Washington's lack of sunshine is linked to depression.washington-flag

I had overheard someone the other week in Hawaii mentioning that they suffer from depression, and in an attempt to get rid of their depression, they was planning on moving to Washington state in the autumn, mainly because they have friends there. I was thinking to myself "you've got to be kidding."

A lack of vitamin D3 sulfate levels from the sun is one of the leading causes of depression. If you're suffering from depression in Hawaii where you can optimize your vitamin D3 sulfate levels throughout the year, wouldn't you be more depressed if you moved to a location that lacks sunshine?

"The Northwest's dreary winters are infamous for inducing depression," the Seattle Times warned. "Experts say vitamin D deficiency is much more common than previously believed — especially in northern climes like Washington, where solar radiation from October to March is too puny to maintain healthy levels."[1]

Let's take a look at a chart comparing Honolulu, Hawaii's sunshine hours to Seattle, Washington's sunshine hours:

Hours of
Jan Feb Mar Apr May Jun Jul Aug Sep Oct Nov Dec Total
Honolulu 227 202 250 255 276 280 293 290 279 257 221 211 3,041
Seattle 74 99 154 201 247 234 304 248 197 122 77 62 2,019

So not only is the solar radiation poor in Washington from October to March, but residents in that state has less access to direct sunshine, making it impossible for some people to optimize their vitamin D3 sulfate levels during those months.

Some people thinks that direct sun exposure to their face and hands is all that's needed to optimize their vitamin D3 sulfate levels, but it turns out, that's scientifically false for most people.

"A common myth is that occasional exposure of the face and hands to sunlight is 'sufficient' for vitamin D nutrition. For most of us, this is an absolutely inadequate exposure to move vitamin levels to the healthy range of 45-55 ng/ml. For optimal benefit, strive to have at least 40 percent of your skin uncovered," Dr. Mercola informed.[2]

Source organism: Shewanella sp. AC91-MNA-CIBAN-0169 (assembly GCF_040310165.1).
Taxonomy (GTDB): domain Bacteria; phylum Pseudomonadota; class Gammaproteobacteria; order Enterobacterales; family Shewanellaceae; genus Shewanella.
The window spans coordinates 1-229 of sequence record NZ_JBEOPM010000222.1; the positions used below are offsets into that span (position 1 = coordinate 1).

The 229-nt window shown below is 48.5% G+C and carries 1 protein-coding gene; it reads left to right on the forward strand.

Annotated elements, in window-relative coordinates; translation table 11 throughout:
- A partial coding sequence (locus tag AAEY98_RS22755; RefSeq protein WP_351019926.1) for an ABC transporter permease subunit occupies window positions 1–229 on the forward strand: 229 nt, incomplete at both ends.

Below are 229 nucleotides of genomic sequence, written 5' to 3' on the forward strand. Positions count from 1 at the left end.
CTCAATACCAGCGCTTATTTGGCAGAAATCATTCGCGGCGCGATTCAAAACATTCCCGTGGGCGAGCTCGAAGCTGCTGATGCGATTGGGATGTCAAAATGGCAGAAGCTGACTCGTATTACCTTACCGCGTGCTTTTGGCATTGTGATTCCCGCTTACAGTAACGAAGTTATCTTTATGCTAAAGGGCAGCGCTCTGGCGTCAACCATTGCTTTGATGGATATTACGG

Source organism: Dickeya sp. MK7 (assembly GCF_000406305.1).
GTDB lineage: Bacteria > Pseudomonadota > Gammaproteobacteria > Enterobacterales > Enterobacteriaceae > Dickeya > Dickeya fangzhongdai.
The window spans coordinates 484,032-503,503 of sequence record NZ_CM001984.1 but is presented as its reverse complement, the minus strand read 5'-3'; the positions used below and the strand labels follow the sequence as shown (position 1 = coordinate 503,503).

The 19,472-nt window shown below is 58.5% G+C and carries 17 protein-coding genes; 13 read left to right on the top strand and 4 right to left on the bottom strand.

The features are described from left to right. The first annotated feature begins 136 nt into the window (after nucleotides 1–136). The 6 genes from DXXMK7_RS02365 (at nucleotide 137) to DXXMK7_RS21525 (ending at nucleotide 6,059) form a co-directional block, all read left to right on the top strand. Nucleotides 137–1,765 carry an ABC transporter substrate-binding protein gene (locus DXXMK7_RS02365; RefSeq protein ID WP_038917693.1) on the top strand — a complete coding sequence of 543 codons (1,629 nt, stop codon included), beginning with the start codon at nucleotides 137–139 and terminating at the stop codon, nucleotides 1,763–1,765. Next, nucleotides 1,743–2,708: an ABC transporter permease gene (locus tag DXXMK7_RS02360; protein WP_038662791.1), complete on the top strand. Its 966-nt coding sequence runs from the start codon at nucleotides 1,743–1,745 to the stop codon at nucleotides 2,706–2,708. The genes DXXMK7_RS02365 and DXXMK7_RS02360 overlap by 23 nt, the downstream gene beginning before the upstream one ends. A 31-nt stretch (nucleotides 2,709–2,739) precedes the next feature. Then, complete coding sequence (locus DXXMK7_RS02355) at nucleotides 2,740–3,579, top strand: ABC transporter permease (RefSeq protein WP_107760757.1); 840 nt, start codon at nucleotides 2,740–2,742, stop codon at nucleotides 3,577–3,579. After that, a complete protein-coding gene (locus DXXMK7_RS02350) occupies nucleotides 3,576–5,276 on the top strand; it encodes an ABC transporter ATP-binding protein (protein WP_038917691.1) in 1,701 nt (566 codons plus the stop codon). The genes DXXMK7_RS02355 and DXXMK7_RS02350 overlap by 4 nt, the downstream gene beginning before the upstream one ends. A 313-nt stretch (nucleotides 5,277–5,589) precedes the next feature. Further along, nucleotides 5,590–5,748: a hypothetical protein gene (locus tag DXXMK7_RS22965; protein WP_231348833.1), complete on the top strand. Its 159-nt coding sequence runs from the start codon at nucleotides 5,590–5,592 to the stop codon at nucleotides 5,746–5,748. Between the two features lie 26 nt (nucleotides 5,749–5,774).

Unfortunately for Washington residents, it's too cold to safely expose 40 percent of their skin for most the year. Let's take a look at the average highs for Honolulu and Seattle:

Average High in °F
Jan Feb Mar Apr May Jun Jul Aug Sep Oct Nov Dec
Honolulu 80 80 81 82 85 87 88 89 89 87 84 81
Seattle 47 50 54 56 65 70 76 76 71 60 51 46

From my understanding, you need to expose both of your arms and legs to optimize your vitamin D3 sulfate levels. If you walk around in a short sleeved shirt and short shorts in cold weather, you risk weakening your immune system, that could lead to serious health issues such as hypothermia and an increased risk of catching the flu.

In my opinion, moving to another location just because you have friends there is a flawed way of improving your life. Before you move to another location, wouldn't it be wise to research the potential health hazards in that location, to find out if those hazards could conflict with your personal health?


  1. SeattleTimes.com | Does our lack of sun put your health in danger? | Sandi Doughton | February 13, 2008

  2. Mercola.com | Vitamin D in Your Skin | Dr. Mercola | March 15, 2008


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